Where I learned that these were not what I feared.
“These are nipples,” said the vet.
Nipples! I thought of the tweezers.
“And these are skin tags.”
Skin tags! I thought of the tweezers again.
The vet looked at me. I thought, My, this veterinarian is young.
“This happens more often than you might think, so don’t feel bad,” she said.
Don’t feel bad! I thought of the tweezers. I tried to remove my dog’s skin tags and nipples with my Tweezerman tweezers. Those are serious tweezers.
I mean, really, I know about the dog’s nipples. I have seen the dog’s nipples many times. So how could this have happened? I ask myself this more often than is probably healthy. Fortunately, our fancy dog isn’t long on memory and he has moved on. I can only attribute this lapse to the category 5 cold that was collecting in my head. A category 5 cold that moved in and blocked out a great deal. Certainly my powers of reason and my knowledge of dog anatomy.
So I hunkered down and watched many episodes of “Lady Dynamite.” I’m not sure I recommend the show, so don’t blame me if you don’t like it. And now I feel better.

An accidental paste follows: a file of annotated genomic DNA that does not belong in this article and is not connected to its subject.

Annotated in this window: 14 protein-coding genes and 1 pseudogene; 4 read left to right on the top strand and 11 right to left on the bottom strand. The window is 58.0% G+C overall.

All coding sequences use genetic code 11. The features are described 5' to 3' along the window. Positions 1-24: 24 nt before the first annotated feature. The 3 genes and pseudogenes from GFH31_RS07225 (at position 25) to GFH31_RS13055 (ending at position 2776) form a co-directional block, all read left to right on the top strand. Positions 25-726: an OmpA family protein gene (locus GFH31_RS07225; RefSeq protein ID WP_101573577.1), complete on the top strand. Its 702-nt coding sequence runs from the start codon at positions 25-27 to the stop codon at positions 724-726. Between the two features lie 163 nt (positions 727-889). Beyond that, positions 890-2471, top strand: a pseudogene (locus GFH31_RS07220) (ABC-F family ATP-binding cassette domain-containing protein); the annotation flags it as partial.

Speaking of attempting to remove my dog’s nipples, I’ve been thinking about humility. Humility and success. In one of our recent accountability conference calls, my friends C and E and I were talking about self-promotion. I’m terrible at self-promotion. I can hardly convince myself to post my blog posts. And every week I wonder if I dare bother people on my mailing list with yet another blog post, whose only dubious (if any) benefit might be to reassure the reader that she has never done anything as dumb as trying to remove her dog’s nipples with tweezers. Anyway, at some point in our conversation about self-promotion, C said she was sick of self-promotion. She was going back to humility. It had always worked for her in the past. This made me think of the list of positive character traits I posted on the fridge a few years ago. It’s still there. Humility is one of them.